Inter-network calling will come, eventually, and there'll no doubt be some sort of interoperability forum announced at Mobile World Congress next month. In fact, though, there's much less incentive for operators to connect their services than ever before - it's not that you won't be able to speak to customers on competing networks, they will just sound crappy compared to calls made to those you've convinced to join you.

What about integrating with Skype, and the fixed networks? "At some point we're going to have to do something about that," 3 told us, which bodes badly for anyone impatient for integrated quality calling.

So HD Voice will come, slowly and painfully. When you first hear it you'll be pleasantly surprised at the quality, and then mildly disappointed when you discover the exacting circumstances required don't reoccur for a year or two. In a decade we'll all be using HD Voice, but for the next few years at least it's just another sticker for handset manufacturers to put on the boxes of their phones. ®

Beginner's guide to SSL certificates

More from The Register

next story
Xperia Z3: Crikey, Sony – ANOTHER flagship phondleslab?
The Fourth Amendment... and it IS better
Don't wait for that big iPad, order a NEXUS 9 instead, industry little bird says
Google said to debut next big slab, Android L ahead of Apple event
Microsoft to enter the STRUGGLE of the HUMAN WRIST
It's not just a thumb war, it's total digit war
Ex-US Navy fighter pilot MIT prof: Drones beat humans - I should know
'Missy' Cummings on UAVs, smartcars and dying from boredom
Netscape Navigator - the browser that started it all - turns 20
It was 20 years ago today, Marc Andreeesen taught the band to play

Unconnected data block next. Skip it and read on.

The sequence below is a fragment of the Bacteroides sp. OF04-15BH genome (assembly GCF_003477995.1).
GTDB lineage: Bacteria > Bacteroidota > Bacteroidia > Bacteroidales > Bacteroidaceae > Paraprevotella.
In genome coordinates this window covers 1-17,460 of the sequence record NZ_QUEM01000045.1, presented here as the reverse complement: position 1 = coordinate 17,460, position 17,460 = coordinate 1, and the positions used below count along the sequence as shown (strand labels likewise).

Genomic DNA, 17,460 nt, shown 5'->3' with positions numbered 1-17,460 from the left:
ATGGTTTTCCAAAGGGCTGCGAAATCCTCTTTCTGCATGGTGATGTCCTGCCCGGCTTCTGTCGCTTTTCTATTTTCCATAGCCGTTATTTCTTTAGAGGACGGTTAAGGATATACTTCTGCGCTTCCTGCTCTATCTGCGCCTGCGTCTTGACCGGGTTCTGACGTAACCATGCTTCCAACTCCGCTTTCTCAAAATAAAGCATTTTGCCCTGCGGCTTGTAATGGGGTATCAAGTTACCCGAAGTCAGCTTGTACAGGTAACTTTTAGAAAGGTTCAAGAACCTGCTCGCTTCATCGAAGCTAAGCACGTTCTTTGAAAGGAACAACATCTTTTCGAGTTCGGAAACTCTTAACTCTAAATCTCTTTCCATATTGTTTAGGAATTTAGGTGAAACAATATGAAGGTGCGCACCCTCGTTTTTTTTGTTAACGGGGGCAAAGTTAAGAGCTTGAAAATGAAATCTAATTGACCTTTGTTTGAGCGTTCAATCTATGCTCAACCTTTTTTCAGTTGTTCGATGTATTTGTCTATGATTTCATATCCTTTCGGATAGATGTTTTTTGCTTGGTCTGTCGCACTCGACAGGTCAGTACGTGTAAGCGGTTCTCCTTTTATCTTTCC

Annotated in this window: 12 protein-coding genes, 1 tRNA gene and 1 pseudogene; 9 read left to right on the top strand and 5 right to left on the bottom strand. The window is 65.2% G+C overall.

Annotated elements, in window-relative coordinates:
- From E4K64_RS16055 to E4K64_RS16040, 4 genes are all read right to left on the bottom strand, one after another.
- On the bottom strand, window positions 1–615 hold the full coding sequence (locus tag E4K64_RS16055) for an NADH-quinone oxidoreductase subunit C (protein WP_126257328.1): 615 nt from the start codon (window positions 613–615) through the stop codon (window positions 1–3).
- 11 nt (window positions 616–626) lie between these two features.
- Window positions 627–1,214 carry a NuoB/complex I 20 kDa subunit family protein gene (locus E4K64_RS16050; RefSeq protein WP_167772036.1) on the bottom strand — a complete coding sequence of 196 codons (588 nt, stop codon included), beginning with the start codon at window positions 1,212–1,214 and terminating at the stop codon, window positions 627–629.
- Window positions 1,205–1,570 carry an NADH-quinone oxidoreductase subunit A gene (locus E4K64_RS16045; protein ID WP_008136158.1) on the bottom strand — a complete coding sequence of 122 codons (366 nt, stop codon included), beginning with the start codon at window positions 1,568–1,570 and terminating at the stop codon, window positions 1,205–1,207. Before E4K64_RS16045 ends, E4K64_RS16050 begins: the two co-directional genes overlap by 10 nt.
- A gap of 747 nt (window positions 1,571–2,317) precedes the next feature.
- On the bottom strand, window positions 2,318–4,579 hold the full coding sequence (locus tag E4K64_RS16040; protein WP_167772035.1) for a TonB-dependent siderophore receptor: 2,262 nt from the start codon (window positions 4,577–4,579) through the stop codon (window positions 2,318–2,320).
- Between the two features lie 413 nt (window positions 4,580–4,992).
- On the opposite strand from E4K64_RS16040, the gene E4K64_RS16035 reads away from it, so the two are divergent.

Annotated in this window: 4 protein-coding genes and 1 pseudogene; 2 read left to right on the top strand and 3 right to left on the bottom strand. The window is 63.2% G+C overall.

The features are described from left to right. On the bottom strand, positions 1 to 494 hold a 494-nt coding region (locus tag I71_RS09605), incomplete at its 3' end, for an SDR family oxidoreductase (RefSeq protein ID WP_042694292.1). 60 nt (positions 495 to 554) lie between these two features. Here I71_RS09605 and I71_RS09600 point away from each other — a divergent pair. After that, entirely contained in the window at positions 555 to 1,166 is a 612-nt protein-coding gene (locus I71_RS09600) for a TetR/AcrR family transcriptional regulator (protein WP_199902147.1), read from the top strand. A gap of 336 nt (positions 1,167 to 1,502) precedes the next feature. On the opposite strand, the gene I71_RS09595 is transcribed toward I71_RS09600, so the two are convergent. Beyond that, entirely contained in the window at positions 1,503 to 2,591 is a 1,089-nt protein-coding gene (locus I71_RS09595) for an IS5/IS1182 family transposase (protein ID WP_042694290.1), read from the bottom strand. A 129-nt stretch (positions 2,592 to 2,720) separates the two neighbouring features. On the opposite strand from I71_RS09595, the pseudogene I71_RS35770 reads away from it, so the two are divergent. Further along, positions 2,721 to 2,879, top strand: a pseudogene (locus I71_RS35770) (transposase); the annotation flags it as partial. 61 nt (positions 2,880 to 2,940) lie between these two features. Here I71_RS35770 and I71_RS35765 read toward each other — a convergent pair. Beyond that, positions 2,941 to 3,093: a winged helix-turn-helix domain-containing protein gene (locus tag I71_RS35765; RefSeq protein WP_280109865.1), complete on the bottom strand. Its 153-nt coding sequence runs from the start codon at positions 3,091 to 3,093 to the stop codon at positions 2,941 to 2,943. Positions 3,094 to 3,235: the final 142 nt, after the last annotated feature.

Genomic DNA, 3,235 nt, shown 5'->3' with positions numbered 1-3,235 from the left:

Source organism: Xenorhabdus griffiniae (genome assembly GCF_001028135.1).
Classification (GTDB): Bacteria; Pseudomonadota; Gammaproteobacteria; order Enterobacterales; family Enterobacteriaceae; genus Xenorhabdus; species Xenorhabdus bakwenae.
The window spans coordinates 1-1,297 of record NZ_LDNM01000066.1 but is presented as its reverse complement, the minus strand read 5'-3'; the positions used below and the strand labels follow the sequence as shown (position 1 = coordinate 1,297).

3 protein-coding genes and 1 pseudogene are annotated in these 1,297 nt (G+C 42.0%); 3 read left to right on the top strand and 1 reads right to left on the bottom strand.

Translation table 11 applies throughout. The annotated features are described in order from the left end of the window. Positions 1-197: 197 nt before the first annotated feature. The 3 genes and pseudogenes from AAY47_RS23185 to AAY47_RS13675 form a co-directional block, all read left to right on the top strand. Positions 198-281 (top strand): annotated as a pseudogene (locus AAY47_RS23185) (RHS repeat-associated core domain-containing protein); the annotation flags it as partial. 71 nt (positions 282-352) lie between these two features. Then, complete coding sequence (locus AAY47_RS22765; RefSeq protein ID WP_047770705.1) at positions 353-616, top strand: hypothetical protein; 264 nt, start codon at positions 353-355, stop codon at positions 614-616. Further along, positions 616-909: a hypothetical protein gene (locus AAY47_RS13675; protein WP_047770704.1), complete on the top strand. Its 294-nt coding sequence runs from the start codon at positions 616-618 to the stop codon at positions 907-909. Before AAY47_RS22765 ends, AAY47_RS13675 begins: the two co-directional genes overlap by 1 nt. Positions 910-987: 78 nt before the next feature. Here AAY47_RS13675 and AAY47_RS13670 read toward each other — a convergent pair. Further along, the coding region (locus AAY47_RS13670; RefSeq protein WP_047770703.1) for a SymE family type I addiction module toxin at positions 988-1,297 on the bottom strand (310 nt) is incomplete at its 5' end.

A drone of one's own: Reg buyers' guide for UAV fanciers
Hardware: Check. Software: Huh? Licence: Licence...?
The Apple launch AS IT HAPPENED: Totally SERIOUS coverage, not for haters
Fandroids, Windows Phone fringe-oids – you wouldn't understand
Apple SILENCES Bose, YANKS headphones from stores
The, er, Beats go on after noise-cancelling spat
prev story

Whitepapers

Forging a new future with identity relationship management
Learn about ForgeRock's next generation IRM platform and how it is designed to empower CEOS's and enterprises to engage with consumers.
Why and how to choose the right cloud vendor
The benefits of cloud-based storage in your processes. Eliminate onsite, disk-based backup and archiving in favor of cloud-based data protection.
Three 1TB solid state scorchers up for grabs
Big SSDs can be expensive but think big and think free because you could be the lucky winner of one of three 1TB Samsung SSD 840 EVO drives that we’re giving away worth over £300 apiece.
Reg Reader Research: SaaS based Email and Office Productivity Tools
Read this Reg reader report which provides advice and guidance for SMBs towards the use of SaaS based email and Office productivity tools.
Security for virtualized datacentres
Legacy security solutions are inefficient due to the architectural differences between physical and virtual environments.